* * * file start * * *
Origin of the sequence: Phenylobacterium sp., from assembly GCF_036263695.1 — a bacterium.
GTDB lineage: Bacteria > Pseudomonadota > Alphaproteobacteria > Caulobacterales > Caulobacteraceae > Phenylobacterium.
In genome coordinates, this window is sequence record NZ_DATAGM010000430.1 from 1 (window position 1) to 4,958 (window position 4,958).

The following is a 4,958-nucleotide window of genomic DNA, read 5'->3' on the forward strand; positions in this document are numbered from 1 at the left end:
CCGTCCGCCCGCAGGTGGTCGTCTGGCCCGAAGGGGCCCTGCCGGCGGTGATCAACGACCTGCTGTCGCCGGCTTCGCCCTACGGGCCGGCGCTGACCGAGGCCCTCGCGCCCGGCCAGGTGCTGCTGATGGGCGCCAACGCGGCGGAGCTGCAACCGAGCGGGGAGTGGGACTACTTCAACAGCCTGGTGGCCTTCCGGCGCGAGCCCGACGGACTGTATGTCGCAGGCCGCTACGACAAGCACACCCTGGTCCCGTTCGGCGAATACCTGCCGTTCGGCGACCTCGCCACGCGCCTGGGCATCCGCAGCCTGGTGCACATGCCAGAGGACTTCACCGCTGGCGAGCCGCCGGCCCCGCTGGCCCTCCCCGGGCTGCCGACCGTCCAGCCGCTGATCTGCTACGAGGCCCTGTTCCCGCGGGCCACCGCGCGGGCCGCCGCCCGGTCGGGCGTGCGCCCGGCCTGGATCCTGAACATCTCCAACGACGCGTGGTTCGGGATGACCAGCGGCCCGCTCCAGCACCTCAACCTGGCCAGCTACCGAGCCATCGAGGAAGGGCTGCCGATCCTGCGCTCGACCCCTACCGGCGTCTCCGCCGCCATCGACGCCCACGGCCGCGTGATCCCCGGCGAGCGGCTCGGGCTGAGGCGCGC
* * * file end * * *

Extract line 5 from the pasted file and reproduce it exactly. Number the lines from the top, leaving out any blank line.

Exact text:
CCGTCCGCCCGCAGGTGGTCGTCTGGCCCGAAGGGGCCCTGCCGGCGGTGATCAACGACCTGCTGTCGCCGGCTTCGCCCTACGGGCCGGCGCTGACCGAGGCCCTCGCGCCCGGCCAGGTGCTGCTGATGGGCGCCAACGCGGCGGAGCTGCAACCGAGCGGGGAGTGGGACTACTTCAACAGCCTGGTGGCCTTCCGGCGCGAGCCCGACGGACTGTATGTCGCAGGCCGCTACGACAAGCACACCCTGGTCCCGTTCGGCGAATACCTGCCGTTCGGCGACCTCGCCACGCGCCTGGGCATCCGCAGCCTGGTGCACATGCCAGAGGACTTCACCGCTGGCGAGCCGCCGGCCCCGCTGGCCCTCCCCGGGCTGCCGACCGTCCAGCCGCTGATCTGCTACGAGGCCCTGTTCCCGCGGGCCACCGCGCGGGCCGCCGCCCGGTCGGGCGTGCGCCCGGCCTGGATCCTGAACATCTCCAACGACGCGTGGTTCGGGATGACCAGCGGCCCGCTCCAGCACCTCAACCTGGCCAGCTACCGAGCCATCGAGGAAGGGCTGCCGATCCTGCGCTCGACCCCTACCGGCGTCTCCGCCGCCATCGACGCCCACGGCCGCGTGATCCCCGGCGAGCGGCTCGGGCTGAGGCGCGC